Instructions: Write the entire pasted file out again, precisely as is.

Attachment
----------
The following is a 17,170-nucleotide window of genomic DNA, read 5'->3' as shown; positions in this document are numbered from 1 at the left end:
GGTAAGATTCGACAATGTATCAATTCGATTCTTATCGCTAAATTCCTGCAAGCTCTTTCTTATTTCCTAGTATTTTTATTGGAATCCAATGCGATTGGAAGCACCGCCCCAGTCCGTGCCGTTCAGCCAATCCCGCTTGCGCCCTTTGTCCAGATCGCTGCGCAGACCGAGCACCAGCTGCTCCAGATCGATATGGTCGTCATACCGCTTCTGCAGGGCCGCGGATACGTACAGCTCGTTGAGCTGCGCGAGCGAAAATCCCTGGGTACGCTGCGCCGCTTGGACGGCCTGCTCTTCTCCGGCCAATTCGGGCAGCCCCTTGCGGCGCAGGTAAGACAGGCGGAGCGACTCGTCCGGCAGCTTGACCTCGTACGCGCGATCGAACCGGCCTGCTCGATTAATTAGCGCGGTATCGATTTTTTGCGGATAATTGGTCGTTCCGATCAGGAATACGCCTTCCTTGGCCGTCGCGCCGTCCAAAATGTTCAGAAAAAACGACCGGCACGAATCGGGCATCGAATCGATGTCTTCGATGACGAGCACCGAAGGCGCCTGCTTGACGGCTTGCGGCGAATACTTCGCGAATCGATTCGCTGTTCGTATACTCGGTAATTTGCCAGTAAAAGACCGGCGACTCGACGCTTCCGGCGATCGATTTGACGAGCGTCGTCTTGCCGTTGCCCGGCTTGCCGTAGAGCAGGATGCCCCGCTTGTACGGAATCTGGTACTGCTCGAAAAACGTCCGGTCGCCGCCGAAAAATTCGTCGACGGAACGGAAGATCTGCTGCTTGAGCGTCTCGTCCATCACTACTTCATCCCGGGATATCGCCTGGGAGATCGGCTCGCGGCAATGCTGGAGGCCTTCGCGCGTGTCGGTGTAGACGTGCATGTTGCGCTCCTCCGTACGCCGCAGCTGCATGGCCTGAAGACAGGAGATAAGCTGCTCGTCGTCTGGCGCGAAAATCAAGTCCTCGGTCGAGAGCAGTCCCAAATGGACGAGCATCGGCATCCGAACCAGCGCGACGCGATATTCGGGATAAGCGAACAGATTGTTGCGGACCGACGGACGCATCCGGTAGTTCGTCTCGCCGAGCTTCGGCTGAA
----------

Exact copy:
The following is a 17,170-nucleotide window of genomic DNA, read 5'->3' as shown; positions in this document are numbered from 1 at the left end:
GGTAAGATTCGACAATGTATCAATTCGATTCTTATCGCTAAATTCCTGCAAGCTCTTTCTTATTTCCTAGTATTTTTATTGGAATCCAATGCGATTGGAAGCACCGCCCCAGTCCGTGCCGTTCAGCCAATCCCGCTTGCGCCCTTTGTCCAGATCGCTGCGCAGACCGAGCACCAGCTGCTCCAGATCGATATGGTCGTCATACCGCTTCTGCAGGGCCGCGGATACGTACAGCTCGTTGAGCTGCGCGAGCGAAAATCCCTGGGTACGCTGCGCCGCTTGGACGGCCTGCTCTTCTCCGGCCAATTCGGGCAGCCCCTTGCGGCGCAGGTAAGACAGGCGGAGCGACTCGTCCGGCAGCTTGACCTCGTACGCGCGATCGAACCGGCCTGCTCGATTAATTAGCGCGGTATCGATTTTTTGCGGATAATTGGTCGTTCCGATCAGGAATACGCCTTCCTTGGCCGTCGCGCCGTCCAAAATGTTCAGAAAAAACGACCGGCACGAATCGGGCATCGAATCGATGTCTTCGATGACGAGCACCGAAGGCGCCTGCTTGACGGCTTGCGGCGAATACTTCGCGAATCGATTCGCTGTTCGTATACTCGGTAATTTGCCAGTAAAAGACCGGCGACTCGACGCTTCCGGCGATCGATTTGACGAGCGTCGTCTTGCCGTTGCCCGGCTTGCCGTAGAGCAGGATGCCCCGCTTGTACGGAATCTGGTACTGCTCGAAAAACGTCCGGTCGCCGCCGAAAAATTCGTCGACGGAACGGAAGATCTGCTGCTTGAGCGTCTCGTCCATCACTACTTCATCCCGGGATATCGCCTGGGAGATCGGCTCGCGGCAATGCTGGAGGCCTTCGCGCGTGTCGGTGTAGACGTGCATGTTGCGCTCCTCCGTACGCCGCAGCTGCATGGCCTGAAGACAGGAGATAAGCTGCTCGTCGTCTGGCGCGAAAATCAAGTCCTCGGTCGAGAGCAGTCCCAAATGGACGAGCATCGGCATCCGAACCAGCGCGACGCGATATTCGGGATAAGCGAACAGATTGTTGCGGACCGACGGACGCATCCGGTAGTTCGTCTCGCCGAGCTTCGGCTGAA